[docs] [issue15269] Document dircmp.left and dircmp.right

Chris Jerdonek report at bugs.python.org
Sun Jul 22 01:11:37 CEST 2012

Chris Jerdonek <chris.jerdonek at gmail.com> added the comment:

> Given that we have self.left_list and self.left_only ( and self.right_list and self.right_only), I am not sure how adding self.left/self.right is going to add more meaning?

It adds more meaning because you can't construct self.left and self.right from self.left_list, self.left_only, etc.  The latter are children inside the two directories (expressed relatively), while the former are the parent directories.  So it's strictly different information.

As I said, there are cases where being able to access the left and right directories simplifies the calling code in a way that is not otherwise possible.

For example, if you are recursively comparing directories, it is natural to recurse on the dircmp.subdirs attribute, whose values are dircmp instances.  The caller did not construct these instances, so there is no other way to obtain the left and right directories that were used to construct those instances.  Otherwise, the caller has to construct the dircmp instances manually from common_dirs, which reduces the usefulness of the subdirs attribute and the scenarios in which it can be used.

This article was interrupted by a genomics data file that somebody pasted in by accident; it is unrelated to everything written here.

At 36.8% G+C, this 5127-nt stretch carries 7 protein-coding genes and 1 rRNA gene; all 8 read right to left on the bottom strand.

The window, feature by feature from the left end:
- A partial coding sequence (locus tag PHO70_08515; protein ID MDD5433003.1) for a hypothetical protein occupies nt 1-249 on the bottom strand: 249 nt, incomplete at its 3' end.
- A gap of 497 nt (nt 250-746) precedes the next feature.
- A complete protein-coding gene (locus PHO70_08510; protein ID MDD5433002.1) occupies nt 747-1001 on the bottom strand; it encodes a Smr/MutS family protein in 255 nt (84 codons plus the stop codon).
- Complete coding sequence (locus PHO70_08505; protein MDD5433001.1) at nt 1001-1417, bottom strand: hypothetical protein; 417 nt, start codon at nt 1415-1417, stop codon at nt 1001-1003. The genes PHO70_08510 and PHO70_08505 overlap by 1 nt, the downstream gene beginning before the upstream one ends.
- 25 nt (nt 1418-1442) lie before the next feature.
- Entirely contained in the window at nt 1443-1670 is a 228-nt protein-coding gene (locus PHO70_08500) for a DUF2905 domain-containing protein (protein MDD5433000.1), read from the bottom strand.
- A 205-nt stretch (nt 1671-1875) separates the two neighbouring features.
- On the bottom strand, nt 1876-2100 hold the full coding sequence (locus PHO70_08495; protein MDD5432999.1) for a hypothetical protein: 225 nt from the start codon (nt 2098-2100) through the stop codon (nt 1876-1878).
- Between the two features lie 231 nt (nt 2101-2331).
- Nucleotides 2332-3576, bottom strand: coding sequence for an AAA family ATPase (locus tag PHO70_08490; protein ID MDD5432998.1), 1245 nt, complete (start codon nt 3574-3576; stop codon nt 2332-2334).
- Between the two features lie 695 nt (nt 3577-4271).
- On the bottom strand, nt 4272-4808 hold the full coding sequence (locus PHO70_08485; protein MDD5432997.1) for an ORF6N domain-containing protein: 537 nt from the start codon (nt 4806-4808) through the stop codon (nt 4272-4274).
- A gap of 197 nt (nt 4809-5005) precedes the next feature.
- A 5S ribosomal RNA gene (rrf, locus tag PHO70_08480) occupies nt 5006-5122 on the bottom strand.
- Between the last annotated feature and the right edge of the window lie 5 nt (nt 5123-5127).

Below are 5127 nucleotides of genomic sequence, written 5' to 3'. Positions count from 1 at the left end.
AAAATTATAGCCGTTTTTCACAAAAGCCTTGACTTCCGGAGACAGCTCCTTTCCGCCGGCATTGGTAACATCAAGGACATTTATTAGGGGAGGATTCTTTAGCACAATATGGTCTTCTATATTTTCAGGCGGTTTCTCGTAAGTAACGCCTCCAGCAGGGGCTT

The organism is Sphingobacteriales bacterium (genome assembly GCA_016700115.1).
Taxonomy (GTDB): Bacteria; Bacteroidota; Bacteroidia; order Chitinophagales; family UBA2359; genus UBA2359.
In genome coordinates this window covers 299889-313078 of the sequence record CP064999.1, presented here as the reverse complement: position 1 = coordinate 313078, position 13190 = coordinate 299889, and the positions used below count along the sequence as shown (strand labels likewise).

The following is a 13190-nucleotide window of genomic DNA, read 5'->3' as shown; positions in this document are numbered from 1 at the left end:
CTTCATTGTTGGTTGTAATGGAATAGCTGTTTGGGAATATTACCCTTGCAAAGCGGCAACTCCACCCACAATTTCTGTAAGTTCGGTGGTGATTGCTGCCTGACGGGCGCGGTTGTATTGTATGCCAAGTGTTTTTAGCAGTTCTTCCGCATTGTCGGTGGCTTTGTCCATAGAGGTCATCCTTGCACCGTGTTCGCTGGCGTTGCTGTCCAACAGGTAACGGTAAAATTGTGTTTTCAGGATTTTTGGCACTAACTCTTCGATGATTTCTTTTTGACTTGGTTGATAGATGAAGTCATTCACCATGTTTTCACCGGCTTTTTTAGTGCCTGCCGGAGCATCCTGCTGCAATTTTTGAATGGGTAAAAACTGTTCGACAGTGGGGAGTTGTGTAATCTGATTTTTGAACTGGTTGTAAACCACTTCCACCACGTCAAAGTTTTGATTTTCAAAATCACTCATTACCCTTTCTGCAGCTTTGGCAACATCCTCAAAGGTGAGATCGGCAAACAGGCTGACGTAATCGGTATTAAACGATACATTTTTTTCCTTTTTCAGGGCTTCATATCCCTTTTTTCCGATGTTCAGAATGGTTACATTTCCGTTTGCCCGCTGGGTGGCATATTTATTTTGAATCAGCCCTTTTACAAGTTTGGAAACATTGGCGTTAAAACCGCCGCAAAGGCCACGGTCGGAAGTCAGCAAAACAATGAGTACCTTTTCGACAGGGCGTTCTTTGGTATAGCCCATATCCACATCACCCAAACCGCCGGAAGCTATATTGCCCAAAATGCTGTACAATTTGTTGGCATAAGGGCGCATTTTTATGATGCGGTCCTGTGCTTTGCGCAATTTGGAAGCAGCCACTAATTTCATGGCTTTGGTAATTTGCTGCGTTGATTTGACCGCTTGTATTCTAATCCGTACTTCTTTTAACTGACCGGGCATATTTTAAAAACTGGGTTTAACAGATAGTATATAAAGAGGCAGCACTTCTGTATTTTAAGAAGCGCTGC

Secondly, there are cases where it is natural to pass dircmp instances around between functions.  If one cannot recover the left and right directories from the dircmp instances, then one would also have to pass the left and right directories to those functions, along with the dircmp instances, or else pass just the left and right directories and then reconstruct the dircmp instances from those arguments, which leads to uglier code.

Thirdly, it is better to reuse existing dircmp instances where possible rather than create new ones, because of the penalty after creating a new instance of needing to recalculate the attributes.  As the documentation notes, attributes are computed lazily and cached using __getattr__(), so it's better to hold onto existing instances.

If you are still not convinced, I would like the opportunity to provide actual code examples before you close this issue.  Then you can tell me if there is an equally simple alternative that does not involve accessing left and right.

I don't see how it hurts to be able to access left and right as attributes and why you would consider concealing this information from the caller behind private attributes.  It's a common idiom for constructor arguments to be stored as public attributes.

In this case, I think it's worth documenting because the names of the attributes ("left" and "right") used to store the constructor arguments don't match the names of the constructor arguments themselves ("a" and "b").


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